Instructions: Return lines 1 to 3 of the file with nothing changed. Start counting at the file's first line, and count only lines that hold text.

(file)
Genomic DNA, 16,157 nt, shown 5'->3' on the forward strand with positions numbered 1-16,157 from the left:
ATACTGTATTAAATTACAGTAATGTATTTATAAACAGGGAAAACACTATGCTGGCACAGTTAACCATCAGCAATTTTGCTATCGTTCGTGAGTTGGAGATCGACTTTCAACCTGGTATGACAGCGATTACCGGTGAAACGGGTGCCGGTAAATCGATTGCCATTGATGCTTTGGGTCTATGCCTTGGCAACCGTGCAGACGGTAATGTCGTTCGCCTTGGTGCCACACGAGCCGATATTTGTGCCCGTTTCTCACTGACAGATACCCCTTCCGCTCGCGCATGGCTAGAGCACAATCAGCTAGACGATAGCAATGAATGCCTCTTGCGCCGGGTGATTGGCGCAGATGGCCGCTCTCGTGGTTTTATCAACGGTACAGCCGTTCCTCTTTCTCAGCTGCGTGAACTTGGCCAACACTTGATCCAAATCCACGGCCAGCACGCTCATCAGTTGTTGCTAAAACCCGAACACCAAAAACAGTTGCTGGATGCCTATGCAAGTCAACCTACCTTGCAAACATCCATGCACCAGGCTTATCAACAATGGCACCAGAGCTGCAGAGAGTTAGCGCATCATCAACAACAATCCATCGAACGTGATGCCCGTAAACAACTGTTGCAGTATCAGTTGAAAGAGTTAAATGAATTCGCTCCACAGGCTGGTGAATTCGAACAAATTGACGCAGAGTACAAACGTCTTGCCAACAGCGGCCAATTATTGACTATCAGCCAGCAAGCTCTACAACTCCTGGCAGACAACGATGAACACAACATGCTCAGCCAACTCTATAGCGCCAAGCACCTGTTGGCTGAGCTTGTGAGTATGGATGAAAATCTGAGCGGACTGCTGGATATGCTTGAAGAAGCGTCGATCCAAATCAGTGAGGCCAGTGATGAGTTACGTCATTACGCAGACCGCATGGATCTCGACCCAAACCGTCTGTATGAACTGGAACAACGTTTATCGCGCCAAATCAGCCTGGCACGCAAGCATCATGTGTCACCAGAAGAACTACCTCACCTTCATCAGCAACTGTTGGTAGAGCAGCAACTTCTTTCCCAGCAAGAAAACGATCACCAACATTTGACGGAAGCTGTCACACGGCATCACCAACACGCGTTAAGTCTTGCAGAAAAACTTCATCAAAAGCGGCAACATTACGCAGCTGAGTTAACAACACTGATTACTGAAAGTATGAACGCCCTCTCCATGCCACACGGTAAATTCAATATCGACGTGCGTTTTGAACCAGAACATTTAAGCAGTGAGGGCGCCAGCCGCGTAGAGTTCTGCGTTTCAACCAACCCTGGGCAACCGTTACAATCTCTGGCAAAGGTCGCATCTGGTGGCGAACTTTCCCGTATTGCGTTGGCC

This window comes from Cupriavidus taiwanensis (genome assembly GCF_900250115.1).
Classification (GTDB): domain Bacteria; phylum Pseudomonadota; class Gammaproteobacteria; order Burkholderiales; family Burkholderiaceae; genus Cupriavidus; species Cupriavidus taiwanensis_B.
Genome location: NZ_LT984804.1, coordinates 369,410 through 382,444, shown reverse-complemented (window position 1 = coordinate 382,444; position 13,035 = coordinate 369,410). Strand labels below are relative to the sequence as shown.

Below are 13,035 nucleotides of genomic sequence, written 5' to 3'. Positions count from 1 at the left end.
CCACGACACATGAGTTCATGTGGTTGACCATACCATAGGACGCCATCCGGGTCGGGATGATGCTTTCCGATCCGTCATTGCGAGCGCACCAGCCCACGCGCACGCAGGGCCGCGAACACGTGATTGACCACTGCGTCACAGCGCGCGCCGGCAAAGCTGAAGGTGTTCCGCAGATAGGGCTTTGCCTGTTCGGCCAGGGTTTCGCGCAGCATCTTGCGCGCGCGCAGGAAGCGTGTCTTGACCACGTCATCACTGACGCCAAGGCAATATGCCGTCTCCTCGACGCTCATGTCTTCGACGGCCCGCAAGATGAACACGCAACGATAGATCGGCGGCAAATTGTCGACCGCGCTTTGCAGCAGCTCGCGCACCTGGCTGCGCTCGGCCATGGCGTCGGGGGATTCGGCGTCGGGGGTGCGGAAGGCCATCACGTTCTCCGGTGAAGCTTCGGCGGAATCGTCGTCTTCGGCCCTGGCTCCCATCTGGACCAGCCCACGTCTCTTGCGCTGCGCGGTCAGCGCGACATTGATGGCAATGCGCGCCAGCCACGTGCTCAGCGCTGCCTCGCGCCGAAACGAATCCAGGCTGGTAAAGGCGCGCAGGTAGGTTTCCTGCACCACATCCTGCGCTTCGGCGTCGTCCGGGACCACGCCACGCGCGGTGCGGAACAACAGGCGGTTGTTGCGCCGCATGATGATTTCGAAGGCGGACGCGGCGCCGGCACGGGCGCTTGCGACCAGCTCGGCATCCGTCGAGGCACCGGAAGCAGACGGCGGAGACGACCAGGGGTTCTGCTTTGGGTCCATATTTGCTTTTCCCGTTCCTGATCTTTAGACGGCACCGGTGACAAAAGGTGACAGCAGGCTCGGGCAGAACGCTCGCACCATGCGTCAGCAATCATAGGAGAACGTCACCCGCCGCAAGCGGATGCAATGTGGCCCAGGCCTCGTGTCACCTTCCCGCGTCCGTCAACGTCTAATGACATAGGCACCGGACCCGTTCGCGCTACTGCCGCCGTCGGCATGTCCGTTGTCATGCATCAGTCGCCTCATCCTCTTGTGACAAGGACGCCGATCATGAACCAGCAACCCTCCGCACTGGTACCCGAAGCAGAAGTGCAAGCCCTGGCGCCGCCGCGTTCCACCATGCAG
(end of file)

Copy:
Genomic DNA, 16,157 nt, shown 5'->3' on the forward strand with positions numbered 1-16,157 from the left:
ATACTGTATTAAATTACAGTAATGTATTTATAAACAGGGAAAACACTATGCTGGCACAGTTAACCATCAGCAATTTTGCTATCGTTCGTGAGTTGGAGATCGACTTTCAACCTGGTATGACAGCGATTACCGGTGAAACGGGTGCCGGTAAATCGATTGCCATTGATGCTTTGGGTCTATGCCTTGGCAACCGTGCAGACGGTAATGTCGTTCGCCTTGGTGCCACACGAGCCGATATTTGTGCCCGTTTCTCACTGACAGATACCCCTTCCGCTCGCGCATGGCTAGAGCACAATCAGCTAGACGATAGCAATGAATGCCTCTTGCGCCGGGTGATTGGCGCAGATGGCCGCTCTCGTGGTTTTATCAACGGTACAGCCGTTCCTCTTTCTCAGCTGCGTGAACTTGGCCAACACTTGATCCAAATCCACGGCCAGCACGCTCATCAGTTGTTGCTAAAACCCGAACACCAAAAACAGTTGCTGGATGCCTATGCAAGTCAACCTACCTTGCAAACATCCATGCACCAGGCTTATCAACAATGGCACCAGAGCTGCAGAGAGTTAGCGCATCATCAACAACAATCCATCGAACGTGATGCCCGTAAACAACTGTTGCAGTATCAGTTGAAAGAGTTAAATGAATTCGCTCCACAGGCTGGTGAATTCGAACAAATTGACGCAGAGTACAAACGTCTTGCCAACAGCGGCCAATTATTGACTATCAGCCAGCAAGCTCTACAACTCCTGGCAGACAACGATGAACACAACATGCTCAGCCAACTCTATAGCGCCAAGCACCTGTTGGCTGAGCTTGTGAGTATGGATGAAAATCTGAGCGGACTGCTGGATATGCTTGAAGAAGCGTCGATCCAAATCAGTGAGGCCAGTGATGAGTTACGTCATTACGCAGACCGCATGGATCTCGACCCAAACCGTCTGTATGAACTGGAACAACGTTTATCGCGCCAAATCAGCCTGGCACGCAAGCATCATGTGTCACCAGAAGAACTACCTCACCTTCATCAGCAACTGTTGGTAGAGCAGCAACTTCTTTCCCAGCAAGAAAACGATCACCAACATTTGACGGAAGCTGTCACACGGCATCACCAACACGCGTTAAGTCTTGCAGAAAAACTTCATCAAAAGCGGCAACATTACGCAGCTGAGTTAACAACACTGATTACTGAAAGTATGAACGCCCTCTCCATGCCACACGGTAAATTCAATATCGACGTGCGTTTTGAACCAGAACATTTAAGCAGTGAGGGCGCCAGCCGCGTAGAGTTCTGCGTTTCAACCAACCCTGGGCAACCGTTACAATCTCTGGCAAAGGTCGCATCTGGTGGCGAACTTTCCCGTATTGCGTTGGCC

This window comes from Cupriavidus taiwanensis (genome assembly GCF_900250115.1).